A couple of thoughts I had in response to your situation.
I think the more directly you can demonstrate the value of your community with concrete examples, the more enticing it will be. One site I came across yesterday that does this really well is a medical practitioner community called SERMO. Unlike your site they have quite a few barriers to sign-up - all of their content is walled off for guests, and you need to go through a professional verification process to register. Despite this, what makes them effective at driving sign-up is that on their landing page they demonstrate the value and benefits of joining with real, specific examples.
I’m not sure if you’ll be able to read it because the site has text embedded in images, but for all of the things you can do (join conversations about the industry, start polls, discuss cases etc.) they give examples of actual topics and discussions pulled from the site. They’ve also got testimonials that highlight specific benefits. If I was a medical practitioner I’d definitely consider joining.
New communities are in a bit of a bind because you don’t initially have that track record to draw from. Unfortunately, this means that at the start when you make abstract claims like “Meet, Share, Discuss, Learn”, they’re just empty words. When people click through and see mostly vacant boards, those words seem vague and meaningless.
This is one of the reasons we recommend communities start small with a core group of users, and wait until they’ve achieved some momentum before they widely market their service. You’ve got one shot at that first impression - if you direct all of your Facebook, Twitter and email folk to an empty board right at the start, the sign-up rate will be very low.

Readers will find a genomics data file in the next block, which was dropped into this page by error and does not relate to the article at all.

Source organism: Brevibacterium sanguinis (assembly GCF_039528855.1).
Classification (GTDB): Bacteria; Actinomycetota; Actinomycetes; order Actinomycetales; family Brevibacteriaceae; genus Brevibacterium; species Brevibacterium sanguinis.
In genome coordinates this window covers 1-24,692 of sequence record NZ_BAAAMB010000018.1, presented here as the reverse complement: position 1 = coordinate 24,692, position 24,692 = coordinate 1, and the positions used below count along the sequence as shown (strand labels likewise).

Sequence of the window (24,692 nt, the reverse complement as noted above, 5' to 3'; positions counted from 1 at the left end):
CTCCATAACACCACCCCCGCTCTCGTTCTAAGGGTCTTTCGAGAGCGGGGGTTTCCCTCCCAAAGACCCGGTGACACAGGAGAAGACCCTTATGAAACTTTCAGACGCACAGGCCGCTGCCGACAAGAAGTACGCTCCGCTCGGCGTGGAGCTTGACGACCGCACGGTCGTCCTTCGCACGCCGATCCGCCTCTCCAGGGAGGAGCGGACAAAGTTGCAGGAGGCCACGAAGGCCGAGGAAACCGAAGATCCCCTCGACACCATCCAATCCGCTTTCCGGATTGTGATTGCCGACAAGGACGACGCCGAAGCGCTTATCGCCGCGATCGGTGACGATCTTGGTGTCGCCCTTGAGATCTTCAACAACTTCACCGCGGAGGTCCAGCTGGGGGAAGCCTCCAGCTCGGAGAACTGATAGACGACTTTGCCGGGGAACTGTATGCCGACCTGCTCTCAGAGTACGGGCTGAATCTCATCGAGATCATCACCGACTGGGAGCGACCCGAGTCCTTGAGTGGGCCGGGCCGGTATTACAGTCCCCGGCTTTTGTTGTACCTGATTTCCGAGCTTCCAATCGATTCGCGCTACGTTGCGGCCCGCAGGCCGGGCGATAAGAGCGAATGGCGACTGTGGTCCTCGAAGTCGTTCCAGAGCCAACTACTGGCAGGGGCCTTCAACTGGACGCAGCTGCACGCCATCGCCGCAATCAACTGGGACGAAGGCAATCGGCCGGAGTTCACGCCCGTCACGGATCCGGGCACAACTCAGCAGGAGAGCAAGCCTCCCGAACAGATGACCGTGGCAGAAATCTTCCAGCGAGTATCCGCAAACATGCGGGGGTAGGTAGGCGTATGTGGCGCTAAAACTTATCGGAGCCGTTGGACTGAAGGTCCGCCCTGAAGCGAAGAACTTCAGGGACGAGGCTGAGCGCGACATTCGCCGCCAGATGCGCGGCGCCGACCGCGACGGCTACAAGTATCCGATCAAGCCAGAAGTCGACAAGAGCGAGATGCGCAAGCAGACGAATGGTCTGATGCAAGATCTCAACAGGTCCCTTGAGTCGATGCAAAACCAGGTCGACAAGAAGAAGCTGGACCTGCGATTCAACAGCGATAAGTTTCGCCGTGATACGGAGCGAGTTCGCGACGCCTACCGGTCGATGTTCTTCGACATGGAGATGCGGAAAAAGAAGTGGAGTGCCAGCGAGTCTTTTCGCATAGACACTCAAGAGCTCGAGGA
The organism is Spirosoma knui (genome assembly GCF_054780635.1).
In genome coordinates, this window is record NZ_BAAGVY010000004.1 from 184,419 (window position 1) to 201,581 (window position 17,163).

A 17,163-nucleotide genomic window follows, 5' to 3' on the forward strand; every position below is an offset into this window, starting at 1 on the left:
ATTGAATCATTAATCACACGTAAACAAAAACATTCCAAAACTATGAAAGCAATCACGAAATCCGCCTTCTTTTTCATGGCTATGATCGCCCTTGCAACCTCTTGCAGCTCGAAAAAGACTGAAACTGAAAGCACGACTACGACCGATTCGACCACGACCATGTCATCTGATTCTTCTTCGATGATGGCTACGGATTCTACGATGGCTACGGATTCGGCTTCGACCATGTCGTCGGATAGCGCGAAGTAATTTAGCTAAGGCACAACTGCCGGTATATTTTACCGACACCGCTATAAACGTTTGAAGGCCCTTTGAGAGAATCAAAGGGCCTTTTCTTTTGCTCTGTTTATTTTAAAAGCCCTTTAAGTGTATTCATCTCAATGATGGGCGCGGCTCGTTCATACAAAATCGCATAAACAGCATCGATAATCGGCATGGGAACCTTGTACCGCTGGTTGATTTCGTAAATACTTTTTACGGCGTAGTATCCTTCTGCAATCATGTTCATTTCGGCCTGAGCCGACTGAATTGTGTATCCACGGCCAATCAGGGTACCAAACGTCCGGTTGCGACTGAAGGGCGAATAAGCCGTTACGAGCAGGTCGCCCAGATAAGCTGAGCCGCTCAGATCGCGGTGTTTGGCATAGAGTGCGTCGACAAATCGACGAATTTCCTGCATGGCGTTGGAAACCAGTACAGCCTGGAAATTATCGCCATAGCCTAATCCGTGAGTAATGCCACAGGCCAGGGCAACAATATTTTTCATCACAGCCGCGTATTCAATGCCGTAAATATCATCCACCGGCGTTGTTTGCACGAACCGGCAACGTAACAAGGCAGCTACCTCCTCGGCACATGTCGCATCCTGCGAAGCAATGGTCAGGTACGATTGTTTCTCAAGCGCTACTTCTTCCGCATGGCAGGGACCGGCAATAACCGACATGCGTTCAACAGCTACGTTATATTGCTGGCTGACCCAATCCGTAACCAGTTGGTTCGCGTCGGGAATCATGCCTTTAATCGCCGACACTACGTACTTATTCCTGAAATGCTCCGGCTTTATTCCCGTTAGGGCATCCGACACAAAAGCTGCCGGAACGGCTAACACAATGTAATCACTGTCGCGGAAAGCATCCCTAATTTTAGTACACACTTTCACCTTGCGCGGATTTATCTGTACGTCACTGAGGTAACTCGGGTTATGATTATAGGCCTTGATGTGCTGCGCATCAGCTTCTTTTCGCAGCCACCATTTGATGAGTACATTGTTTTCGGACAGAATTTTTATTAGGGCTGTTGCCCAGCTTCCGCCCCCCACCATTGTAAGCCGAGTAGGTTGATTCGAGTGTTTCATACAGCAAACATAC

Much better if you can get that core group of members interacting first, and from that you can curate for potential users some specific examples of your site’s benefits (or they can just click through and discover for themselves). It’s a great idea to use your existing networks to identify some leads who might be effective founding members, and work to get them on board. However, I’d hold off on any big announcements until you’ve got quite a few discussions going.
As to the video, think in terms of your purpose and target audience. I generally don’t like video and prefer text (I scan ahead as I’m reading and like jumping back and forth), but some kinds of content calls for it. Where I don’t like video, younger audiences tend to enjoy it and consume it much more. Likewise, perhaps there’s a core segment of your user that prefers video for accessibility? In other words, I wouldn’t just create video because you can - I’d only do it if I had a clear justification.